Cholangiocarcinoma, secondary to infection of liver flukes (Clonorchis sinensis or Opisthorchis viverrini)
In the Far East, liver flukes are one of the major causes of health problems. Clonorchis sinensis is mainly found in China, Korea and Japan, whereas Opisthorchis viverrini is limited to Northeast Thailand, Laos and Cambodia. Reports of liver fluke infection in North America have increased recently, reflecting the increased number of immigrants from these endemic areas.
The life cycles of C. sinensis and O. viverrini are similar and may be considered together. Humans are infected by eating raw or undercooked fish containing the encysted larvae (metacercariae). After excystation in the duodenum, the immature flukes enter the biliary ducts and differentiate into adults. The hermaphroditic adults produce eggs, which are excreted in the feces. Upon reaching fresh water, the eggs are ingested by snails, hatch within the gut and differentiate into cercariae. The free-swimming cercariae penetrate the scales of fish and encyst as metacercariae, which are then eaten by humans. Of note, the adult fluke has a life span of more than 20 years, which explains persistent infection.
There is strong epidemiological evidence that infection with liver flukes is associated with chronic biliary tract disease and ultimately leads to the development of cholangiocarcinoma. For example, the prevalence of cholangiocarcinoma is significantly higher in areas endemic for liver fluke infection than in non-endemic areas. Furthermore, experimental studies demonstrated that animals infected with C. sinensis or O. viverrini develop biliary epithelial changes similar to those in humans, with progression to cholangiocarcinoma. It has been postulated that the presence of parasites could induce DNA damage and mutations as a result of forming carcinogens or free radicals and of causing cell proliferation in the bile ducts, which plays a critical role in tumorigenesis.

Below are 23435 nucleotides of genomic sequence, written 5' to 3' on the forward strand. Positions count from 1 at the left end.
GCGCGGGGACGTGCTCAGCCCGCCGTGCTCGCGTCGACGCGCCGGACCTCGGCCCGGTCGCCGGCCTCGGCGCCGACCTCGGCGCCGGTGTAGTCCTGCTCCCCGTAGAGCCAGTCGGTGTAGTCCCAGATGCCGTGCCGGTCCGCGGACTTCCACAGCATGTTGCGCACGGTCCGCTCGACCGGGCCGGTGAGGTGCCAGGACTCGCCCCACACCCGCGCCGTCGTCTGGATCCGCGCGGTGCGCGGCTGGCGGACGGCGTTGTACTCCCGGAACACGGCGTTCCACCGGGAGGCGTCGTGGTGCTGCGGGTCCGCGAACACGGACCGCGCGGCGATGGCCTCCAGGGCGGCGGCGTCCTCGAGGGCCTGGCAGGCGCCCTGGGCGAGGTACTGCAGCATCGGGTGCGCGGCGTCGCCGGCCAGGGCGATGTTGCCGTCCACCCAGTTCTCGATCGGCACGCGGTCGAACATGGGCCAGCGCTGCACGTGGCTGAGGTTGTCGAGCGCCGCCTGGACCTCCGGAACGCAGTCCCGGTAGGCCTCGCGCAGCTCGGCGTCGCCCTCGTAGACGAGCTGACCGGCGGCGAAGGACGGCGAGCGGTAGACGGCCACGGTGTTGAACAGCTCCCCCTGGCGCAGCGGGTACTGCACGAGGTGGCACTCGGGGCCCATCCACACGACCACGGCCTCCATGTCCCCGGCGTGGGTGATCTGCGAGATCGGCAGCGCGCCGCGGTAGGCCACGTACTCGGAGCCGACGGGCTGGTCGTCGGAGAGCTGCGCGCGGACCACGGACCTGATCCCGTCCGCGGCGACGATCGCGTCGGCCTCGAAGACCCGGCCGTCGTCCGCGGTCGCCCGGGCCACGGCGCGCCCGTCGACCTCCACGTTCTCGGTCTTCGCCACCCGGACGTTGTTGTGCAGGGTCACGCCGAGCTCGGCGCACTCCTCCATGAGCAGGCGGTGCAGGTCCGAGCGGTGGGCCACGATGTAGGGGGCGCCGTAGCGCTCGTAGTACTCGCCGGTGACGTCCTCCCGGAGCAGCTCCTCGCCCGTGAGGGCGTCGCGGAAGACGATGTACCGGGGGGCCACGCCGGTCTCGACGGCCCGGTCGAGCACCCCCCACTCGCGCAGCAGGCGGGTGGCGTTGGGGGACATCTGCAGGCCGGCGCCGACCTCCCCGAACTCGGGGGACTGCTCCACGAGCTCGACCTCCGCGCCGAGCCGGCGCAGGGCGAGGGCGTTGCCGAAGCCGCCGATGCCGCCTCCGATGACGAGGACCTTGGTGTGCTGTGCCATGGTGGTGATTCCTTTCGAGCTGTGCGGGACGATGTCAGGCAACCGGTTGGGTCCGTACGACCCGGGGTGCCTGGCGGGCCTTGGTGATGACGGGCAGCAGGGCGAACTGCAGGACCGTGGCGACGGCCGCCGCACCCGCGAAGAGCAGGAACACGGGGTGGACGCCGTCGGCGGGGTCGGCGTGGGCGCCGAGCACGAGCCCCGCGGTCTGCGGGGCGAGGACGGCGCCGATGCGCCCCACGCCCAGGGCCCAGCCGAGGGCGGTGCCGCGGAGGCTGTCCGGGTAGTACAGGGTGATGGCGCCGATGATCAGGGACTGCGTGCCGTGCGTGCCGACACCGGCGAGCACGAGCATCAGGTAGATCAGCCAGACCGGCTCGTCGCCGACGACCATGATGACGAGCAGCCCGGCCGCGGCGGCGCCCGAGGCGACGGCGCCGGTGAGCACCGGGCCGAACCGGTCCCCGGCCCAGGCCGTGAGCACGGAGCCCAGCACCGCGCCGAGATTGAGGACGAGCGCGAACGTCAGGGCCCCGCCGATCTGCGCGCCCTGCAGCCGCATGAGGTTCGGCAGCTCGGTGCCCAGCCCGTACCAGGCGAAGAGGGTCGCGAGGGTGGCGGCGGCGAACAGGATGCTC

The diagnosis of liver fluke infection is usually established by microscopic examination of ova or adult forms in the stool. Occasionally the diagnosis is made through evaluation of the bile fluid, as shown in this case. The ova of C. sinensis and O. viverrini are closely similar to each other in terms of morphology and size. In practice, they are indistinguishable. The distinction between these two flukes is possible by comparing the morphologic differences in the adult forms or by serologic techniques.
Early detection of cholangiocarcinoma has been attempted to improve prognosis and reduce mortality. One possibility is to use tumor markers such as CA19-9 and CEA to identify early cancers. The drawback is that they have very low specificities. The feasibility of using anti-C. sinensis or anti-O. viverrini antibodies to identify high-risk individuals, followed up by ultrasound, is also under study.
Early diagnosis and treatment of liver fluke infection is crucial in reducing the occurrence of cholangiocarcinoma, especially in those endemic areas. Successful control requires concentrating upon individuals at highest risk, repeated treatment (drug of choice: Praziquantel) and changing traditional dietary patterns, although the latter have proved rather refractory. Improved public health efforts have also been proven effective in limiting these diseases. In developed countries such as U.S., it is important to recognize these parasites and their associated complications in immigrants and travelers from endemic areas.
Contributed by Su Zheng, MD, PhD, J Thomas Molina, MD, PhD, Karen Schoedel, MD, and Sheldon Bastacky, MD